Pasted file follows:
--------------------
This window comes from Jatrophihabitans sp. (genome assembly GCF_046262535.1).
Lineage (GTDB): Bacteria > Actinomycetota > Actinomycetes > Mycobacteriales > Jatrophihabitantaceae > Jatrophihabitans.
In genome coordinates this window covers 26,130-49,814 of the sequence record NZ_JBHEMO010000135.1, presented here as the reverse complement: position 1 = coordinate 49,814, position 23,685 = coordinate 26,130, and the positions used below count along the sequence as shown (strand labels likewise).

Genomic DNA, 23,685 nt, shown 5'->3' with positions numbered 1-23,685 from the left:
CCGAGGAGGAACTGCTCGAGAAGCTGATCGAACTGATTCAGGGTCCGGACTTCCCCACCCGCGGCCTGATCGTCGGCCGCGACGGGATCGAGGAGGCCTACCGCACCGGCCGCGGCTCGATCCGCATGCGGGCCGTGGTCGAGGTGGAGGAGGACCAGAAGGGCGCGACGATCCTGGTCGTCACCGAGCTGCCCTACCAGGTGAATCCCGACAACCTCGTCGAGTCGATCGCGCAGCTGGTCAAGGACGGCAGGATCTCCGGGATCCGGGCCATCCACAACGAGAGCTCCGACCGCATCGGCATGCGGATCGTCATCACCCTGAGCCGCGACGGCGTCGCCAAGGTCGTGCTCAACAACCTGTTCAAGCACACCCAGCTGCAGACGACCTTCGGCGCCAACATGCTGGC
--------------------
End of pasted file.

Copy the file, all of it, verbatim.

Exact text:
This window comes from Jatrophihabitans sp. (genome assembly GCF_046262535.1).
Lineage (GTDB): Bacteria > Actinomycetota > Actinomycetes > Mycobacteriales > Jatrophihabitantaceae > Jatrophihabitans.
In genome coordinates this window covers 26,130-49,814 of the sequence record NZ_JBHEMO010000135.1, presented here as the reverse complement: position 1 = coordinate 49,814, position 23,685 = coordinate 26,130, and the positions used below count along the sequence as shown (strand labels likewise).

Genomic DNA, 23,685 nt, shown 5'->3' with positions numbered 1-23,685 from the left:
CCGAGGAGGAACTGCTCGAGAAGCTGATCGAACTGATTCAGGGTCCGGACTTCCCCACCCGCGGCCTGATCGTCGGCCGCGACGGGATCGAGGAGGCCTACCGCACCGGCCGCGGCTCGATCCGCATGCGGGCCGTGGTCGAGGTGGAGGAGGACCAGAAGGGCGCGACGATCCTGGTCGTCACCGAGCTGCCCTACCAGGTGAATCCCGACAACCTCGTCGAGTCGATCGCGCAGCTGGTCAAGGACGGCAGGATCTCCGGGATCCGGGCCATCCACAACGAGAGCTCCGACCGCATCGGCATGCGGATCGTCATCACCCTGAGCCGCGACGGCGTCGCCAAGGTCGTGCTCAACAACCTGTTCAAGCACACCCAGCTGCAGACGACCTTCGGCGCCAACATGCTGGC